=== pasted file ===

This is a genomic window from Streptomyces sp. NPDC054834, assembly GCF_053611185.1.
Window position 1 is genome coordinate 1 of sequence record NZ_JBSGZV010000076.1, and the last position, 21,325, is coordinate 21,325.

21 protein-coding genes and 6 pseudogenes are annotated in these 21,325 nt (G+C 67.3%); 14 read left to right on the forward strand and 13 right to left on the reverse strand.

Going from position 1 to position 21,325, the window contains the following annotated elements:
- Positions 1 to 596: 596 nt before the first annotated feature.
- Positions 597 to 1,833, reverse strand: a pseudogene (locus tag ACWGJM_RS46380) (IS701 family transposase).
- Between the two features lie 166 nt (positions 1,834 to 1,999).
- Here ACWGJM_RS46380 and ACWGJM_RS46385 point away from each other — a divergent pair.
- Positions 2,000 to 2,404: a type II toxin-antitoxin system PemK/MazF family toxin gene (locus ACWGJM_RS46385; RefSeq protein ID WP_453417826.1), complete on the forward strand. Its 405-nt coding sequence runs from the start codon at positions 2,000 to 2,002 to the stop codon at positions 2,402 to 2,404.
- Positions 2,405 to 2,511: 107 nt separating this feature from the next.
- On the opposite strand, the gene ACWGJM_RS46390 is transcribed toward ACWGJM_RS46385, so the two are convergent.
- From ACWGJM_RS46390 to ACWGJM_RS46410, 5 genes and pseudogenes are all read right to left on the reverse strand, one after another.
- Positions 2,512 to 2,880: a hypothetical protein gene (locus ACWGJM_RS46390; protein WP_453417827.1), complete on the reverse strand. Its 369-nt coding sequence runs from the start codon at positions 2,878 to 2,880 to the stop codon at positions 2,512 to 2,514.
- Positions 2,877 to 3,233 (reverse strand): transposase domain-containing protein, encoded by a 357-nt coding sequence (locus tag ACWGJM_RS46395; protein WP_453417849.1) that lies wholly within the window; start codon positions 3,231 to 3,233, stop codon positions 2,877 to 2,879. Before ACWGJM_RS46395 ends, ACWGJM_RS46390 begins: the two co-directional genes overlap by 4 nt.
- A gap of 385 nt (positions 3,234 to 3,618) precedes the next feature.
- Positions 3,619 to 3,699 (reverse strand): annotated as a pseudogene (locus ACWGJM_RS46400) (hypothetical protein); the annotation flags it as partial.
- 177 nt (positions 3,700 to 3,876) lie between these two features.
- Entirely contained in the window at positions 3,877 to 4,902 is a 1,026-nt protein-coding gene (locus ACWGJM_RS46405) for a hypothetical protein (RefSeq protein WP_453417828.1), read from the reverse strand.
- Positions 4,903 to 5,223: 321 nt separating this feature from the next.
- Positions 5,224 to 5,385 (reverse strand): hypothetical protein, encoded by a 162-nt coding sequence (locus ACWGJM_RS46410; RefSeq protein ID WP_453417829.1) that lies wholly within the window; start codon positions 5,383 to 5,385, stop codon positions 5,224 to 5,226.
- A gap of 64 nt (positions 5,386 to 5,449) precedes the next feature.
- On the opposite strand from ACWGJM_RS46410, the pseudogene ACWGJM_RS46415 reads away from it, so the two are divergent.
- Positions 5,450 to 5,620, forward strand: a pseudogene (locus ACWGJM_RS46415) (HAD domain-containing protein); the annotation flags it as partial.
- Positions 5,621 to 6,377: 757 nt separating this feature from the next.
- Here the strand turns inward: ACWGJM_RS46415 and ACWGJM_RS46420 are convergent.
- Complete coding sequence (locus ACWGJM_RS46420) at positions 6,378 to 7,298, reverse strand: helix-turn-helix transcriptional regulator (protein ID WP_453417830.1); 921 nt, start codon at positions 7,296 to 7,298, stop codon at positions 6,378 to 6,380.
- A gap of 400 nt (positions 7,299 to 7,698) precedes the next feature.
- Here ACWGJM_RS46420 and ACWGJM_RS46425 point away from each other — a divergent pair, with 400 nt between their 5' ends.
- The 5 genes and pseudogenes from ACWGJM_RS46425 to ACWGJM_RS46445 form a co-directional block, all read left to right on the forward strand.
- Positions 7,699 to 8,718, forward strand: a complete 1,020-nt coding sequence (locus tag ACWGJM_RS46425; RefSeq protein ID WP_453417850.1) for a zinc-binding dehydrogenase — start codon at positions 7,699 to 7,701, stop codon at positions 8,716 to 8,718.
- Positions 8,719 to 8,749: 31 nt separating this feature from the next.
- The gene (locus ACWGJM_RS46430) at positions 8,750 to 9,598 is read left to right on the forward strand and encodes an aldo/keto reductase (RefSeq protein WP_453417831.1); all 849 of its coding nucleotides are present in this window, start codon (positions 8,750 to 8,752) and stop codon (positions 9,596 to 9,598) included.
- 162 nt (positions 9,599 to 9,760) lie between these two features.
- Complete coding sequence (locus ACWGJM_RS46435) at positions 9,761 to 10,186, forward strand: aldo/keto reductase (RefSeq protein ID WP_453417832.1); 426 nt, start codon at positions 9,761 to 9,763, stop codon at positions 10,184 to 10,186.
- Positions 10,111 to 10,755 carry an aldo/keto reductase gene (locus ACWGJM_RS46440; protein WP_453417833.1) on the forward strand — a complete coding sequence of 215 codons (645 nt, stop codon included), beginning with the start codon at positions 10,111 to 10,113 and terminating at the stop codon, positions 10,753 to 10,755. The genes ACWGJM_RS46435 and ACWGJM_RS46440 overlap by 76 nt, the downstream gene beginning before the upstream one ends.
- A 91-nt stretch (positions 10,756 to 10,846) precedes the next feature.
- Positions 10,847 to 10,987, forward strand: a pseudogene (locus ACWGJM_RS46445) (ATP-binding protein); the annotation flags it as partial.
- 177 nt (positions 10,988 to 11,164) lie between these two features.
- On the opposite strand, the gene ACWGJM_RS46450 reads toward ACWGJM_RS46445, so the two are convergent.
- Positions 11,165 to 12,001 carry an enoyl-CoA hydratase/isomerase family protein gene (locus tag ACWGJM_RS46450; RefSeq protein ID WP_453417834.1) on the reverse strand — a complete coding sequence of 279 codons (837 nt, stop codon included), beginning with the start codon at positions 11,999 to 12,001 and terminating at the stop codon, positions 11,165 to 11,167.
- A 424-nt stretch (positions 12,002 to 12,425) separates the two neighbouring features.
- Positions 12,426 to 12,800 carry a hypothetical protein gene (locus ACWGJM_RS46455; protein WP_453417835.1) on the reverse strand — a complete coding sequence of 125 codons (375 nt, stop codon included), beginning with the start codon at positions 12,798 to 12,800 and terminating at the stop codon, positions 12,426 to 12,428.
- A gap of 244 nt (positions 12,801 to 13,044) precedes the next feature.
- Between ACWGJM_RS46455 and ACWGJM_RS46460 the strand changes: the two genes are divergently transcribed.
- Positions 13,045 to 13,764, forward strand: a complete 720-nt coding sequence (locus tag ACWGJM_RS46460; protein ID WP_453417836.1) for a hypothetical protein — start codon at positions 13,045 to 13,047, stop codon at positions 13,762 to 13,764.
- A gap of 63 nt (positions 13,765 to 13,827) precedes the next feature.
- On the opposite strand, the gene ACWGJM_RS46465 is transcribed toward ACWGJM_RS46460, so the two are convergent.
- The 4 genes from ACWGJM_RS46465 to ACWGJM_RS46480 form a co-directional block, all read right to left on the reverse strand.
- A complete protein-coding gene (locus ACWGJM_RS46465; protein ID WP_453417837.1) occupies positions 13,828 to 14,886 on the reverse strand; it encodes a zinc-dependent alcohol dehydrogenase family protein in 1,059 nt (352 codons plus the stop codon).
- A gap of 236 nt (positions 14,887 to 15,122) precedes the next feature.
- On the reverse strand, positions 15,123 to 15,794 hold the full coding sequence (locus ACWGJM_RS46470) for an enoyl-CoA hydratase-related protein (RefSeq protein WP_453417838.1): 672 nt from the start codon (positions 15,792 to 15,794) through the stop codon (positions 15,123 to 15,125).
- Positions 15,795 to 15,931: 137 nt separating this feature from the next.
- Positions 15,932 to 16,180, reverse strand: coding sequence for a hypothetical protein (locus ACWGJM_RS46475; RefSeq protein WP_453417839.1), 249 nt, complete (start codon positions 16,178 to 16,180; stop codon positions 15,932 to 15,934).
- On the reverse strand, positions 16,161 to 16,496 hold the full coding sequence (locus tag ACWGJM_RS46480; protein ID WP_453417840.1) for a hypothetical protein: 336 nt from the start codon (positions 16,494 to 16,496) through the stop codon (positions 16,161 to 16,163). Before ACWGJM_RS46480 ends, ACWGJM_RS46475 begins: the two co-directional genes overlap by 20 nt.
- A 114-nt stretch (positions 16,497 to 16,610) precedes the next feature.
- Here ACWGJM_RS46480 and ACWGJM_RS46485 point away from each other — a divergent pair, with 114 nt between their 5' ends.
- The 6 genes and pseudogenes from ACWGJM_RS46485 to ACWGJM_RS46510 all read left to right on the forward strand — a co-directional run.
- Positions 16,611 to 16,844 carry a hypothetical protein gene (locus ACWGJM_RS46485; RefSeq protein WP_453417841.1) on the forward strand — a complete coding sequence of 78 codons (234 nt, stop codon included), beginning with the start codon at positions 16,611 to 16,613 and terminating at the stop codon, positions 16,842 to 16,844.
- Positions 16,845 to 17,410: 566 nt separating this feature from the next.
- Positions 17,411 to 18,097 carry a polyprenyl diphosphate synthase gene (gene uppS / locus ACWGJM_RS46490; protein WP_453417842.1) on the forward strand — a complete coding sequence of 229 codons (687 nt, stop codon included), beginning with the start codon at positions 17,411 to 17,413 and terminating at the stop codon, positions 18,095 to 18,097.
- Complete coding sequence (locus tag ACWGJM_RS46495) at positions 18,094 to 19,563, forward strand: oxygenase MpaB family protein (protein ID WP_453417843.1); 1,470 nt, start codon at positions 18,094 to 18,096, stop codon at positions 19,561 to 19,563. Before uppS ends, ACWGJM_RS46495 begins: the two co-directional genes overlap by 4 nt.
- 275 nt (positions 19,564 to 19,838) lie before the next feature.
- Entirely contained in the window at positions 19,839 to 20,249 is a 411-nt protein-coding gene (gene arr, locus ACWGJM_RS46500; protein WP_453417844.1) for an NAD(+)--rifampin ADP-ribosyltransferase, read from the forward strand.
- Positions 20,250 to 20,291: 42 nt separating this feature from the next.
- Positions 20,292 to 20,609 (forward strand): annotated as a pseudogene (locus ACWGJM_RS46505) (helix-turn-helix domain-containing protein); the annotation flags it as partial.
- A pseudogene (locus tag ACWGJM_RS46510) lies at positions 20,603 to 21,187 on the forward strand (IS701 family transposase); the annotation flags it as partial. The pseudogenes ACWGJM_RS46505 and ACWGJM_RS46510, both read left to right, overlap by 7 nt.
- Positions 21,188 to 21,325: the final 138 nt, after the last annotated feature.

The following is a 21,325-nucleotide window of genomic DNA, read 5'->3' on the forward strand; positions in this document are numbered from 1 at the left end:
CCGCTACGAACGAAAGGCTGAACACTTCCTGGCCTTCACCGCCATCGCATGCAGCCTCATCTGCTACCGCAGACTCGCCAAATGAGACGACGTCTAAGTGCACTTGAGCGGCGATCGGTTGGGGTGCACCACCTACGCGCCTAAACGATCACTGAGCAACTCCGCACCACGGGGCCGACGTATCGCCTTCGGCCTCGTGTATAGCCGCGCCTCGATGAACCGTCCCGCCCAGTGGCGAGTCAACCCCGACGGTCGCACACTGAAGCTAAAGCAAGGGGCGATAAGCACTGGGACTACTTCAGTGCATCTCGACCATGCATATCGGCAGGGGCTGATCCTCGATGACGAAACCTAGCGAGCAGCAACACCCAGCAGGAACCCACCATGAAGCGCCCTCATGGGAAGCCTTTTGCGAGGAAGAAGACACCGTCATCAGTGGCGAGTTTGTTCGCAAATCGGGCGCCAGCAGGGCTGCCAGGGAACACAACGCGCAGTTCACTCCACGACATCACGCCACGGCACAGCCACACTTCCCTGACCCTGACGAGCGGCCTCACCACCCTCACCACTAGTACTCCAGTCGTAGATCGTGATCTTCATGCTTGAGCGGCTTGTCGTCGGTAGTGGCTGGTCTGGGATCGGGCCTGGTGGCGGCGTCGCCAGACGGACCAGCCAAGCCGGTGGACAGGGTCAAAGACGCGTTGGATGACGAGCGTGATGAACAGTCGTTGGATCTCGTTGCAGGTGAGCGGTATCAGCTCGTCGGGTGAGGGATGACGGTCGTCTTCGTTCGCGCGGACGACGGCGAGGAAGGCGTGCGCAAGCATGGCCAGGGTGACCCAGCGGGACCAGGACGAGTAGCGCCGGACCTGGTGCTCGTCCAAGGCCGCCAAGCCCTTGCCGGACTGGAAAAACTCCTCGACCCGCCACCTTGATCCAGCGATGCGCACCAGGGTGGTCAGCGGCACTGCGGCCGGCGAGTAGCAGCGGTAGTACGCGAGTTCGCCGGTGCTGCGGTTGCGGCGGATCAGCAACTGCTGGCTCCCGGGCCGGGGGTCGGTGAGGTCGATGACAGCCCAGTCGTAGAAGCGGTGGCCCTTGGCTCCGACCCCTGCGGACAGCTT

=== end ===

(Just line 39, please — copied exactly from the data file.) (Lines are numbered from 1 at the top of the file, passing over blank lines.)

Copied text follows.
- On the opposite strand, the gene ACWGJM_RS46450 reads toward ACWGJM_RS46445, so the two are convergent.